Huawei Android ban temporarily lifted - but it's still not good news for the brand

Huawei Android ban lifted
The Android ban on Huawei phones has been temporarily lifted. Image credit: TechRadar (Image credit: Shutterstock)

The US Commerce Department has temporarily lifted the ban on American businesses working with Huawei - allowing software updates to continue on Huawei phones.

The license rolls back the restrictions from the goverment and will allow Google to continue working with Huawei, allowing the Chinese brand to keep using Android in the same manner as before until August 19, according to Reuters.

We've contacted Huawei for comment, but the brand did not immediately respond to TechRadar's request.

While this is good news for Huawei, the temporary rescinding of the ban really only allows the brand more time to prepare for the launch of its next handsets and develop the Android Q update for its current smartphones. 

Given we're not expecting the next flagship phone, the Huawei Mate 30, until later in the year, this lifting doesn't relieve fears that the brand will struggle without having full access to the Android operating system.

Reuters previously reported that the US Commerce Department was considering a temporary lowering of the ban, in order for networks currently using Huawei equipment to maintain important services for consumers - essentially, this gives more time for them to feasibly come up with alternatives.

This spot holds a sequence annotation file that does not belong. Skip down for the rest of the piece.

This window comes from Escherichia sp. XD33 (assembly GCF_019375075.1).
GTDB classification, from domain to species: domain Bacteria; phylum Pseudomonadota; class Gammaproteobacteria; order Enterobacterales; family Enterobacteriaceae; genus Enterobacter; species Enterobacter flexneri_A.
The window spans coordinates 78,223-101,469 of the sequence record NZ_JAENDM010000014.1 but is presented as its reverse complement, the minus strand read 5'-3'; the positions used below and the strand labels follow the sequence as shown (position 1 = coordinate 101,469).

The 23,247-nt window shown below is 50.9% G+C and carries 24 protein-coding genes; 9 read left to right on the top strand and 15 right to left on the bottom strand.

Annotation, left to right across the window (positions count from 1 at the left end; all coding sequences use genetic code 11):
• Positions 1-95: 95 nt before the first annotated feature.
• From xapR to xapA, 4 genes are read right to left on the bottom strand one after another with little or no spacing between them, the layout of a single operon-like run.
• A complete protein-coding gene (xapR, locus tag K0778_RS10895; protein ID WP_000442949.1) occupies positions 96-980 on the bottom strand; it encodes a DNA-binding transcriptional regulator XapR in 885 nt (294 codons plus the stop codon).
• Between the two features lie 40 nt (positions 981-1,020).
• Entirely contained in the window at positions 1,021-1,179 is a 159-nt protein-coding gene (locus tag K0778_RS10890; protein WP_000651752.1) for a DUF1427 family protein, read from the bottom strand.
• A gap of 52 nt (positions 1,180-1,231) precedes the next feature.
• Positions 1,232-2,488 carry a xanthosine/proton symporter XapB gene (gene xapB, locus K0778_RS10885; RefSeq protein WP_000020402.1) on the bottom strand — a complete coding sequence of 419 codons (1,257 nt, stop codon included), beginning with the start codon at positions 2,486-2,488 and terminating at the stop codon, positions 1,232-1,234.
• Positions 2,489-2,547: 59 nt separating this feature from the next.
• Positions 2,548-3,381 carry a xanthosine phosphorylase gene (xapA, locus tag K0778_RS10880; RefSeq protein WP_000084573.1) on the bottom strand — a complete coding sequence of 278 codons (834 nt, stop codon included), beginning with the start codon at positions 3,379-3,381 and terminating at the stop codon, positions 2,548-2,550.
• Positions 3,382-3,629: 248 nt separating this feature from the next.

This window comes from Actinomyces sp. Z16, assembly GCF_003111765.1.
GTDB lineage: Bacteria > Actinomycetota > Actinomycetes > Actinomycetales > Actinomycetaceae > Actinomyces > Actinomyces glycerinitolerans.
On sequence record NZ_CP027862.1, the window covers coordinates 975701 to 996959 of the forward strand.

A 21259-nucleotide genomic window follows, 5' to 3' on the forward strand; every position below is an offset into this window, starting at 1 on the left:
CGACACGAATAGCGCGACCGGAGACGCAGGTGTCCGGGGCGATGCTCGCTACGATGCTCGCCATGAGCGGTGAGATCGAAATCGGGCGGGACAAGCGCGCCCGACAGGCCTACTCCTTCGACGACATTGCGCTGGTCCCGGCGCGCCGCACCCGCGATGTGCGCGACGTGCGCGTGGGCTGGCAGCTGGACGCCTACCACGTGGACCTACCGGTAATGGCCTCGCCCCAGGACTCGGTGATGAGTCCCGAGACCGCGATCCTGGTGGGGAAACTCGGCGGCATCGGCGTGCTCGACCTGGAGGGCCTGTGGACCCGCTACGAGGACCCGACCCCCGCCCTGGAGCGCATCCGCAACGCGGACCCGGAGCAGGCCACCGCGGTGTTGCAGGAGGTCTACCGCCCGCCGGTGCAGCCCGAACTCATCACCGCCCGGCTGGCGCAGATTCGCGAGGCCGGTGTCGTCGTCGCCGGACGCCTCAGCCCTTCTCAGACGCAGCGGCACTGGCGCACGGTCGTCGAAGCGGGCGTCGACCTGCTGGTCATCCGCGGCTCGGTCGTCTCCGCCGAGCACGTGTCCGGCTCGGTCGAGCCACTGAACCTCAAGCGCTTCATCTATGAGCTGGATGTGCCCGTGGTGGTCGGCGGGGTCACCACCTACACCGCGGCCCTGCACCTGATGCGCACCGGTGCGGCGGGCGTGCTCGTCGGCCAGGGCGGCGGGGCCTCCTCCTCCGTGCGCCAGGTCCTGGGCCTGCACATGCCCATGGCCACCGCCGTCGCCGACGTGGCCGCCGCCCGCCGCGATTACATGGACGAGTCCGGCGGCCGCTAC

A brighter future?

That could be enough time for Huawei to launch the much-feted Mate X, its first foldable phone and one that many are hoping will ignite consumer enthusiasm for the form factor following the failed launch of the Samsung Galaxy Fold.

Launching a phone of that magnitude (not to mention cost) would be mired in questions regarding the Google ban - if Huawei even had managed to have the handset certified to run 'full fat' Android by the time of launch.

The three month lifting of the ban should give Huawei enough time to at least begin bringing its case forward over why it shouldn't be added to Entity List, the situation it finds itself in now as the US government has deemed the brand to be a danger to national security.

Gareth Beavis
Formerly Global Editor in Chief

Gareth has been part of the consumer technology world in a career spanning three decades. He started life as a staff writer on the fledgling TechRadar, and has grown with the site (primarily as phones, tablets and wearables editor) until becoming Global Editor in Chief in 2018. Gareth has written over 4,000 articles for TechRadar, has contributed expert insight to a number of other publications, chaired panels on zeitgeist technologies, presented at the Gadget Show Live as well as representing the brand on TV and radio for multiple channels including Sky, BBC, ITV and Al-Jazeera. Passionate about fitness, he can bore anyone rigid about stress management, sleep tracking, heart rate variance as well as bemoaning something about the latest iPhone, Galaxy or OLED TV.